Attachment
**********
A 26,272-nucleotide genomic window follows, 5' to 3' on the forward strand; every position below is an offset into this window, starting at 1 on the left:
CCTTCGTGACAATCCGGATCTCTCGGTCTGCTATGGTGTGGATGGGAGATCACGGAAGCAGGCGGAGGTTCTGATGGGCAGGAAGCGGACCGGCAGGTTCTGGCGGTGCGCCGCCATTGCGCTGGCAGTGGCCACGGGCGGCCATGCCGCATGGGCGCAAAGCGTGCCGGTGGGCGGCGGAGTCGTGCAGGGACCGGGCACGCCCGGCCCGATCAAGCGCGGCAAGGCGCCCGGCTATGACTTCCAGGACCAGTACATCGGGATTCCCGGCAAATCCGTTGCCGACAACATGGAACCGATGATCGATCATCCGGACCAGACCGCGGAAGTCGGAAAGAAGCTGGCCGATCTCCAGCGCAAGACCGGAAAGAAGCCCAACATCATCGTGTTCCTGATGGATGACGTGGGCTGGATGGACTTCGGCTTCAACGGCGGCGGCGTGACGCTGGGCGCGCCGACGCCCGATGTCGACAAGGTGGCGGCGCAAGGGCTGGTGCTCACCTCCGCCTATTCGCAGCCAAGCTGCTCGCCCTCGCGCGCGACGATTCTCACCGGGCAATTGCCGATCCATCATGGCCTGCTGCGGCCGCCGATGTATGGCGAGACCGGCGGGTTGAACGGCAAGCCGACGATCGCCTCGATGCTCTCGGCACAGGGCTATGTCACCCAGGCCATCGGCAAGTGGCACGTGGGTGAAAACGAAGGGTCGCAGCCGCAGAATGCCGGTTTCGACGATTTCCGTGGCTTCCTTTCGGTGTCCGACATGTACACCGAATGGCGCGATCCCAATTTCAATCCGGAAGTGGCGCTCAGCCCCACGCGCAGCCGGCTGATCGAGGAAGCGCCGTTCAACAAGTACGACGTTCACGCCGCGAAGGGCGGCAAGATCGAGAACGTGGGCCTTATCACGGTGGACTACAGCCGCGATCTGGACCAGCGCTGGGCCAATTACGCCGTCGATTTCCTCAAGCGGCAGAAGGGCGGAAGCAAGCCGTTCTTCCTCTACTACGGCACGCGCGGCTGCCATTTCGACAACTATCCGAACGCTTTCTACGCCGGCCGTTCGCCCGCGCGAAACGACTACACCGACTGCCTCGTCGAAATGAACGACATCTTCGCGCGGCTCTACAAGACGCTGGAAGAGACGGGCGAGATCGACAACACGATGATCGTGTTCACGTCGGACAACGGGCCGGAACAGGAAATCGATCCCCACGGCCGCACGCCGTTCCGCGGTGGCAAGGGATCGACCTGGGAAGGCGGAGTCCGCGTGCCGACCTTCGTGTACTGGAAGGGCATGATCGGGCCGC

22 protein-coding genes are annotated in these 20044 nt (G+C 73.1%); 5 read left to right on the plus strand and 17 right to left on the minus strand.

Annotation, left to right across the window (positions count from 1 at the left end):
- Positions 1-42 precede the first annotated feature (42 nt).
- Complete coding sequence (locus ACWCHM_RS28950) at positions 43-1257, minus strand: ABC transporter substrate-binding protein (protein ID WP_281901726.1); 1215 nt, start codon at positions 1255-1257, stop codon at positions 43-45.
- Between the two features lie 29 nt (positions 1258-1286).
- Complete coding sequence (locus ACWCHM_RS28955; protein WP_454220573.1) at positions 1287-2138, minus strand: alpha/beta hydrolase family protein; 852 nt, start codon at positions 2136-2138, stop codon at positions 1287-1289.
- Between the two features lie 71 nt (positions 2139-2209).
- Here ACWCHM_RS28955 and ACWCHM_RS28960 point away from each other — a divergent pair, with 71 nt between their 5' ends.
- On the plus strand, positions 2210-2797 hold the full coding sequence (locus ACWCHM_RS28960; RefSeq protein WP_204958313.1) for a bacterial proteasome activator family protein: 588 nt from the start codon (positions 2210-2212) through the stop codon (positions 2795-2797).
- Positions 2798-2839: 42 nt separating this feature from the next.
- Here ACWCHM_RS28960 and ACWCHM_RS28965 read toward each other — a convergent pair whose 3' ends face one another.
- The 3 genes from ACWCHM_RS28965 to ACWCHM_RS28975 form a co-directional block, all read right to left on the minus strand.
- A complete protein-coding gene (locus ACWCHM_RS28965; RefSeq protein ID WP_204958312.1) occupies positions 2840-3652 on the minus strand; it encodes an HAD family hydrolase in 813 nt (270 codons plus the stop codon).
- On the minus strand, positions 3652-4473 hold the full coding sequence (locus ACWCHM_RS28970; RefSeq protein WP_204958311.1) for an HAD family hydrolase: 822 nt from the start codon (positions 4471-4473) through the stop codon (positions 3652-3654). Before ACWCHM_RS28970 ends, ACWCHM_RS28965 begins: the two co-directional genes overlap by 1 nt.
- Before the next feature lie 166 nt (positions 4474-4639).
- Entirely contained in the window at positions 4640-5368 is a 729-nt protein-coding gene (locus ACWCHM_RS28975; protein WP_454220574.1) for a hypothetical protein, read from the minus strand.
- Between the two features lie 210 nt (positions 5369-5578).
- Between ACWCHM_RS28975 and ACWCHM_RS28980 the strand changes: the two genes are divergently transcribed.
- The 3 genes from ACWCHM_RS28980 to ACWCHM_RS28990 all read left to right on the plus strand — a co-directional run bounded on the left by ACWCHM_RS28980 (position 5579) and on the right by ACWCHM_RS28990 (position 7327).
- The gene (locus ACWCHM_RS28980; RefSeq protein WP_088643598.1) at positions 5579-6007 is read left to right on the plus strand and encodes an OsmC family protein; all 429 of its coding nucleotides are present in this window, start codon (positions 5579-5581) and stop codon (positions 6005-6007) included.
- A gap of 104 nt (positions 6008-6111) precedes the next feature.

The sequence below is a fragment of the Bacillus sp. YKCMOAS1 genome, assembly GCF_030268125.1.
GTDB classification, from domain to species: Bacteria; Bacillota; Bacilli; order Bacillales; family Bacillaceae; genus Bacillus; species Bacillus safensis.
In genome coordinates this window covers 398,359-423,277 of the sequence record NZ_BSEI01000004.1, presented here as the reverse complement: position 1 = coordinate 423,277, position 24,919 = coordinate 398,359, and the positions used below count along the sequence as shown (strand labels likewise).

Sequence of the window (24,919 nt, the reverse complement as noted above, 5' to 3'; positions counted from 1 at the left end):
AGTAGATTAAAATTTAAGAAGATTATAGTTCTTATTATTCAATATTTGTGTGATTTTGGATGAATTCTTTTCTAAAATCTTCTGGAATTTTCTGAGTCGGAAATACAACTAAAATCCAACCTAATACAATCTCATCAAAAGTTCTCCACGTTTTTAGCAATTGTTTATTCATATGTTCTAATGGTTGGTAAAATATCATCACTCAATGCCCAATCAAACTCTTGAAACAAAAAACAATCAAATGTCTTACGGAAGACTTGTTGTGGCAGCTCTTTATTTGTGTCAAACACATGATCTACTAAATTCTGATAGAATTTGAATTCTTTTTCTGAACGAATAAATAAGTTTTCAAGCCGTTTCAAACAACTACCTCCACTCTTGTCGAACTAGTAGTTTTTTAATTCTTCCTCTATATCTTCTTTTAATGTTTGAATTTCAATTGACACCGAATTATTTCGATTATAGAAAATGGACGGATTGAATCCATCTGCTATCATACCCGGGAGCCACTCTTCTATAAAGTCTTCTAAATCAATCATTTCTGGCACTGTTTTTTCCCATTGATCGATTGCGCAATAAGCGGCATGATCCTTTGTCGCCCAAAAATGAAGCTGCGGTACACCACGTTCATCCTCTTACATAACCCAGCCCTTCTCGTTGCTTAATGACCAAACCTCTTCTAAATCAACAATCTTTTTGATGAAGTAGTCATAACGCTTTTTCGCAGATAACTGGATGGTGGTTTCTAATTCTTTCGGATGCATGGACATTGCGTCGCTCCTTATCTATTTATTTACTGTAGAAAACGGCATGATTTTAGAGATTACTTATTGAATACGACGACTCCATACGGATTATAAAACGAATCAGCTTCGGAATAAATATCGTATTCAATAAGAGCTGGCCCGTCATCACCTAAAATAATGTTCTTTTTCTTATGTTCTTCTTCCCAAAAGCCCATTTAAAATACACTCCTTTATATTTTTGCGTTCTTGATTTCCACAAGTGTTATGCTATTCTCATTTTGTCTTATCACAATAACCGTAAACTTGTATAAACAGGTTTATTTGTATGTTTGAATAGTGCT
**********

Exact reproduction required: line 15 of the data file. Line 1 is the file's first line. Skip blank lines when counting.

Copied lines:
- A complete protein-coding gene (locus ACWCHM_RS28965; RefSeq protein ID WP_204958312.1) occupies positions 2840-3652 on the minus strand; it encodes an HAD family hydrolase in 813 nt (270 codons plus the stop codon).